How Dost Thou Love?

In the fourteenth chapter of John's Gospel, that marvelous chapter which reveals the Christliness of Jesus, we have a well-defined lesson in the practical way of loving. For months, perhaps, many of the disciples had been closely associated with Jesus; they had seen the truth lived and demonstrated by him; they had heard his wonderful lessons; but when, as it would seem, they should have glimpsed the import of his teachings, we find Thomas, in response to the declaration of Jesus, "I go to prepare a place for you. ... And whither I go ye know, and the way ye know," voicing this query: "Lord, we know not whither thou goest; and how can we know the way?"

There is much for us in the answer Jesus gave to Thomas. There was no impatience shown at the materiality which was attempting to blind the vision of the disciples; there was no evidence of discouragement because he had labored so long and so faithfully and the results seemed so small; there was no vexation that the disciples had been so long in coming to an understanding of the truth. But with patience, with sympathy for their blind beliefs, with love so great that he saw them only as the Father saw them, he answered with this great truth: "I am the way, the truth, and the life: no man cometh unto the Father, but by me."

How many times have we become impatient because someone near and dear to us seems to have made very slow progress in the study of Christian Science? How many times have we been annoyed and disturbed because someone who we think should know better is found voicing error? Have there not been times when we have been vexed and critical because we have noticed that someone is obviously striving for place? These are the testing times that put us on trial to prove how much we are practically loving. Perhaps when these temptations have come we have not cleared our consciousness of the belief in an evil power which would bind our brother. In addition to this, have we to this one or to that one made an audible declaration that this error or that error is being manifested by a certain person? By that very declaration not only are we binding the cords more tightly about our brother, but we ourselves are admitting a selfhood apart from God.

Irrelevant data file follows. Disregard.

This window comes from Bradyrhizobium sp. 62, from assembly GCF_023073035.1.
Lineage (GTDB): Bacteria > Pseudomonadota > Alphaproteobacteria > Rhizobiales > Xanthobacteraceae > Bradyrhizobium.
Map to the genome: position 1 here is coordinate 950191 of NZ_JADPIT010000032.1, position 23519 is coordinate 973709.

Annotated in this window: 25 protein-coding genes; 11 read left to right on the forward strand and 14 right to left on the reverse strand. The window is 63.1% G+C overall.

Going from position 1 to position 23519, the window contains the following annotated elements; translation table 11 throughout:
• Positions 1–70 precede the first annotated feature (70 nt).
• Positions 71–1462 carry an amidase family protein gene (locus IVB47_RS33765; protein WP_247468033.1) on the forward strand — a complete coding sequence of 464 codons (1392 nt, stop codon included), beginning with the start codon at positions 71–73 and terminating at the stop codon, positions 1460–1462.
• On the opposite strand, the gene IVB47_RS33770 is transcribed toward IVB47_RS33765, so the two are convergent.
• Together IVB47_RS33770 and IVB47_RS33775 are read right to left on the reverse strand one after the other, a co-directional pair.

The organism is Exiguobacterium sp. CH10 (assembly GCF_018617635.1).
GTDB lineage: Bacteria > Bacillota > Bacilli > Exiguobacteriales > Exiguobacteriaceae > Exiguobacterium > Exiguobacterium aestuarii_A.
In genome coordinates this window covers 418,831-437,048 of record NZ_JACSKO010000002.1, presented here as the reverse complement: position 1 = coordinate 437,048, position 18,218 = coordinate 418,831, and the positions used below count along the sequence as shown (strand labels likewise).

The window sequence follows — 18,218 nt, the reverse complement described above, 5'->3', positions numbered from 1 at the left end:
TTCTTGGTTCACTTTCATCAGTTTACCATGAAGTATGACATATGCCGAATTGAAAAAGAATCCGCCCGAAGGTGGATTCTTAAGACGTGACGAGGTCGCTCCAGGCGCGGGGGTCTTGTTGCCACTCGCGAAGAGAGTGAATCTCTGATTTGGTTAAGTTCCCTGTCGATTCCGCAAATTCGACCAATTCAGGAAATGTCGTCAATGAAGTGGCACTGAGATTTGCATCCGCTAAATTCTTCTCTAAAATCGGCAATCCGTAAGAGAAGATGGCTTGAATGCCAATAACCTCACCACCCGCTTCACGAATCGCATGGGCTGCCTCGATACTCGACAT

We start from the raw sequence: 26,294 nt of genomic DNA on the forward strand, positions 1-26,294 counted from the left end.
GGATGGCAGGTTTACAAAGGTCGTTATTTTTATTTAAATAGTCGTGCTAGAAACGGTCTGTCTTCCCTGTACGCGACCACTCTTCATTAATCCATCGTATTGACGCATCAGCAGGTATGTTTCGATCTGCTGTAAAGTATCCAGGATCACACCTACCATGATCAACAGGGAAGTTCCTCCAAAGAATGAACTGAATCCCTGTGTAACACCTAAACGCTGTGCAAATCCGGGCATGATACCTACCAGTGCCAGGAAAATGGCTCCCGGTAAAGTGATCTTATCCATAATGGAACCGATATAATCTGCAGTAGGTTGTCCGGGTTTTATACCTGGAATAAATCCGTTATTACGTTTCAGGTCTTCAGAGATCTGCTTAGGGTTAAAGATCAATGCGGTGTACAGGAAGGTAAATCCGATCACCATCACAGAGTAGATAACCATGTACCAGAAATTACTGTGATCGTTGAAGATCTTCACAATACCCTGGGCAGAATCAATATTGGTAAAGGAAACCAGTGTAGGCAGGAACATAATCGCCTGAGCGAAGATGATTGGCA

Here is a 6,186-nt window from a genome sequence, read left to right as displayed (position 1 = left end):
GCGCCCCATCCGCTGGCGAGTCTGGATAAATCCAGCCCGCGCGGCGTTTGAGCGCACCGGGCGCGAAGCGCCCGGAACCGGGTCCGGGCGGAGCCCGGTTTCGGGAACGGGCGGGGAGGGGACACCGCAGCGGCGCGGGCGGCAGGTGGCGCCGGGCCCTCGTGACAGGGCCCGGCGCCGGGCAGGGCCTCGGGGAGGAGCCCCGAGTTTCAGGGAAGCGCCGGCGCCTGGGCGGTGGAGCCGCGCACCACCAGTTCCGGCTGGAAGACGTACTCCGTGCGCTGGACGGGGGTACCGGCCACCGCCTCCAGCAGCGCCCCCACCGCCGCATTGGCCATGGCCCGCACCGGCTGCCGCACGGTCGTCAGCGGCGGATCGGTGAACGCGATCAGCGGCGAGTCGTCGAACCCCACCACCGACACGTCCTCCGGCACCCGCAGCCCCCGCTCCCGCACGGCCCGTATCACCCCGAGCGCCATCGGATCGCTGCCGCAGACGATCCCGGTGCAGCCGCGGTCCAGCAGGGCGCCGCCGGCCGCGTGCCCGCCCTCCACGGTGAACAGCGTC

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Truth's Mighty Efficacy
May 26, 1928

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